CLEMSON -- Marcus Gilchrist is a hybrid.
In college football's spread-heavy offensive environment, Gilchrist is an eco-friendly option for Clemson coordinator Kevin Steele.
Gilchrist played cornerback, safety and nickel in summer camp. The NFL prospect can cover man-to-man, play as a center-field type safety, or nearer the line of scrimmage in run support
Gilchrist will play a variety of roles against North Texas' spread offense in the season opener Saturday at 3:30 p.m. at Memorial Stadium. The Mean Green is as likely to run as it is to pass out of its multiple-receiver formations, and Gilchrist can counter both.
Gilchrist finished second on the team in tackles (107) and third in pass breakups (6) last season.
"I was raised to be a defensive back," said Gilchrist, avoiding labels like safety or corner, "to be able to play all the positions."
North Texas is the first of nine FBS teams featuring spread offenses Clemson will face this season.
To counter such offenses, defensive coordinators have fielded more defensive backs.
Clemson faced Texas Christian's 4-2-5 defense last season, a scheme responsible for TCU's rise to power outside a power conference. The defense marks a move away from traditional seven-man fronts.
Like TCU, Clemson played with an extra defensive back twice as often as it played in a traditional seven-man front last season, essentially Steele's own 4-2-5.
While teams spread to throw, they also spread to run.
Three and four wide receiver sets typically remove a running back-thumping linebacker from the field.
"With the multitude of formations you see, motions and shifts, personnel groupings and four and five wide receivers out there," Steele said, "(as a player) you have to be able to do a lot of things."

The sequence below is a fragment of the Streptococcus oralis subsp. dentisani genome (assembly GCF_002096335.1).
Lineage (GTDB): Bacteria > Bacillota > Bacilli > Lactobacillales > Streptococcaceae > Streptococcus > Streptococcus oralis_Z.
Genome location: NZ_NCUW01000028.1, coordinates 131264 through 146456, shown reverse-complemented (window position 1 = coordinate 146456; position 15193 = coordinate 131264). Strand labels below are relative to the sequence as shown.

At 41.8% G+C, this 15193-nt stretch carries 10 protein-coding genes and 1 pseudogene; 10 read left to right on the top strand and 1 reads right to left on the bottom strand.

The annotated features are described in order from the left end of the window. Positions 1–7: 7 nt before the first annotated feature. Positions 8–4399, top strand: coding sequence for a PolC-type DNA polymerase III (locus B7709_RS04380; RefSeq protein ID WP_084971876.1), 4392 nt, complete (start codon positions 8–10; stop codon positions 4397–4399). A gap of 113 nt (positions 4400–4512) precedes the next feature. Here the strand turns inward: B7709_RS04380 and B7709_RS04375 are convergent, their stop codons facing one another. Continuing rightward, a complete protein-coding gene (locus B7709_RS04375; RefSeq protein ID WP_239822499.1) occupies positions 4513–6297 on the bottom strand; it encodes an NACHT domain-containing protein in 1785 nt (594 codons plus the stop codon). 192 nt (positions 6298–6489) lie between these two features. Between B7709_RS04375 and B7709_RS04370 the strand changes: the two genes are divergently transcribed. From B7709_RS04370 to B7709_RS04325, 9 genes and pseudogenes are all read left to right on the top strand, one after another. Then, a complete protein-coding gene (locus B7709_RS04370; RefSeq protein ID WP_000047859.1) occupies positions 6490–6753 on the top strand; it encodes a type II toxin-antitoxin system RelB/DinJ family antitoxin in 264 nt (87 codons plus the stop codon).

North Texas's new offensive coordinator, Mike Canales, used the spread at his last stop at South Florida. Canales said he looks at his wide receivers as slightly-built fullbacks able to open lanes and create angles in the running game.
The Mean Green's spread will attempt to create lanes for star back Lance Dunbar, who rushed for 1,378 yards (6.9 ypc) and 17 touchdowns last season.
The spread has made versatile players like Gilchrist more valuable.
Players like former Texas safety Earl Thomas -- drafted 14th overall by Seattle in April -- who play the run and patrol center field, but are also able to drop down and cover man-to-man if needed.
"It's a plus when you are able to play a multitude of positions, especially the way the game is right now," Gilchrist said. "There is a lot of spread, a lot of 11-personnel (formations including one running back, one tight end, three wide receivers), a lot of 10-personnel (one running back, four wide receivers) lot of receivers out there."
Like Gilchrist and safety DeAndre McDaniel, Steele cites emerging cornerback Xavier Brewer as a "cerebral," hybrid-type player, effective at a number of positions in the secondary. It's a positional group Steele said must have versatility.
Brewer and Gilchrist have split time at nickel this summer.
"I like being in the box and trying to do what I can to help out against the run," Brewer said.
To Brewer and Gilchrist, being a hybrid simply means being a football player.
Hawkins sets bold goal
Clemson middle linebacker Corico Hawkins wants to silence critics of Clemson's run defense.
Hawkins will get an early test Saturday as North Texas' Dunbar finished 15th in the country in rushing yards last season.
"I want our defense No. 1 in the nation as far as rushing defense," Hawkins said. "I am going to challenge the rest of the guys to be with me each and every Saturday to stop the run." Clemson finished 67th against the run last season.
Clemson receivers coach Jeff Scott said eight receivers will likely play Saturday. Scott said no starters have been named and the staff has not drawn up a rotation plan for the opener … The staff is on the fence on whether freshman tight end Victor Beasley will redshirt.